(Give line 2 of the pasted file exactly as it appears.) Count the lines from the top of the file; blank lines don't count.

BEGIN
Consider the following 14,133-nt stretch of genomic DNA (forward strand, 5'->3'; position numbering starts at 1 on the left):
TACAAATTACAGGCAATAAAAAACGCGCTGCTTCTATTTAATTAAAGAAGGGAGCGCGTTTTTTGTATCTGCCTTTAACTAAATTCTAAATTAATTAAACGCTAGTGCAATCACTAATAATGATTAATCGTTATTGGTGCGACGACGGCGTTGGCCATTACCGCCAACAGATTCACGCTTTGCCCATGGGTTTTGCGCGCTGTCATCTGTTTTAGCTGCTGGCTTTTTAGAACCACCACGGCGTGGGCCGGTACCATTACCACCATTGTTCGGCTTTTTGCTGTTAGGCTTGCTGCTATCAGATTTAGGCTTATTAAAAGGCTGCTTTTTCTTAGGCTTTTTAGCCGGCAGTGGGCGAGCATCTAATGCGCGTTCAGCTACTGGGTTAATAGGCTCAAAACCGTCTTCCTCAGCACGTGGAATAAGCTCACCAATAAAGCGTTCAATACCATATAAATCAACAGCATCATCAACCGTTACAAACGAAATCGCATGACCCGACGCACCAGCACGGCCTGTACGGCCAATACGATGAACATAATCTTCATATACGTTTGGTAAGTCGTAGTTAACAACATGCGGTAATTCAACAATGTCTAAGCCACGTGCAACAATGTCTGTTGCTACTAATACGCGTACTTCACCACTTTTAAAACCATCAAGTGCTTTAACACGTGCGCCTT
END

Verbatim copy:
TACAAATTACAGGCAATAAAAAACGCGCTGCTTCTATTTAATTAAAGAAGGGAGCGCGTTTTTTGTATCTGCCTTTAACTAAATTCTAAATTAATTAAACGCTAGTGCAATCACTAATAATGATTAATCGTTATTGGTGCGACGACGGCGTTGGCCATTACCGCCAACAGATTCACGCTTTGCCCATGGGTTTTGCGCGCTGTCATCTGTTTTAGCTGCTGGCTTTTTAGAACCACCACGGCGTGGGCCGGTACCATTACCACCATTGTTCGGCTTTTTGCTGTTAGGCTTGCTGCTATCAGATTTAGGCTTATTAAAAGGCTGCTTTTTCTTAGGCTTTTTAGCCGGCAGTGGGCGAGCATCTAATGCGCGTTCAGCTACTGGGTTAATAGGCTCAAAACCGTCTTCCTCAGCACGTGGAATAAGCTCACCAATAAAGCGTTCAATACCATATAAATCAACAGCATCATCAACCGTTACAAACGAAATCGCATGACCCGACGCACCAGCACGGCCTGTACGGCCAATACGATGAACATAATCTTCATATACGTTTGGTAAGTCGTAGTTAACAACATGCGGTAATTCAACAATGTCTAAGCCACGTGCAACAATGTCTGTTGCTACTAATACGCGTACTTCACCACTTTTAAAACCATCAAGTGCTTTAACACGTGCGCCTT